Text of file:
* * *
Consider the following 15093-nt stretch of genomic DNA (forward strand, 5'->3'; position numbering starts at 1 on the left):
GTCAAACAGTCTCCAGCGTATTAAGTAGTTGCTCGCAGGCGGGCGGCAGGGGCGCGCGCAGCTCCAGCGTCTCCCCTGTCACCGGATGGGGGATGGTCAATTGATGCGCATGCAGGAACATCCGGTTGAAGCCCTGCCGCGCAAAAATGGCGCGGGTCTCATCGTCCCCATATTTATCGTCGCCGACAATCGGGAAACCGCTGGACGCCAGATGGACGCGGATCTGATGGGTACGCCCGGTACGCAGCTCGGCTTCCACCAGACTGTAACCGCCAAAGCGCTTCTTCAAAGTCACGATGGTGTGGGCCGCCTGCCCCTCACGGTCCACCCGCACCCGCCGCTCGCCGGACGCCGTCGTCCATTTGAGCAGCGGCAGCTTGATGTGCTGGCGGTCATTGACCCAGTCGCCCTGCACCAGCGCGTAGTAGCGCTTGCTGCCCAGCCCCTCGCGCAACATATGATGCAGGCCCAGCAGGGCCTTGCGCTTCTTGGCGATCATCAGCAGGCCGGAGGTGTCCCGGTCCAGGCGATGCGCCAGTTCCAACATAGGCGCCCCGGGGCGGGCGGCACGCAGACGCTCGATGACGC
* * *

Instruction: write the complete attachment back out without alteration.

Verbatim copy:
Consider the following 15093-nt stretch of genomic DNA (forward strand, 5'->3'; position numbering starts at 1 on the left):
GTCAAACAGTCTCCAGCGTATTAAGTAGTTGCTCGCAGGCGGGCGGCAGGGGCGCGCGCAGCTCCAGCGTCTCCCCTGTCACCGGATGGGGGATGGTCAATTGATGCGCATGCAGGAACATCCGGTTGAAGCCCTGCCGCGCAAAAATGGCGCGGGTCTCATCGTCCCCATATTTATCGTCGCCGACAATCGGGAAACCGCTGGACGCCAGATGGACGCGGATCTGATGGGTACGCCCGGTACGCAGCTCGGCTTCCACCAGACTGTAACCGCCAAAGCGCTTCTTCAAAGTCACGATGGTGTGGGCCGCCTGCCCCTCACGGTCCACCCGCACCCGCCGCTCGCCGGACGCCGTCGTCCATTTGAGCAGCGGCAGCTTGATGTGCTGGCGGTCATTGACCCAGTCGCCCTGCACCAGCGCGTAGTAGCGCTTGCTGCCCAGCCCCTCGCGCAACATATGATGCAGGCCCAGCAGGGCCTTGCGCTTCTTGGCGATCATCAGCAGGCCGGAGGTGTCCCGGTCCAGGCGATGCGCCAGTTCCAACATAGGCGCCCCGGGGCGGGCGGCACGCAGACGCTCGATGACGC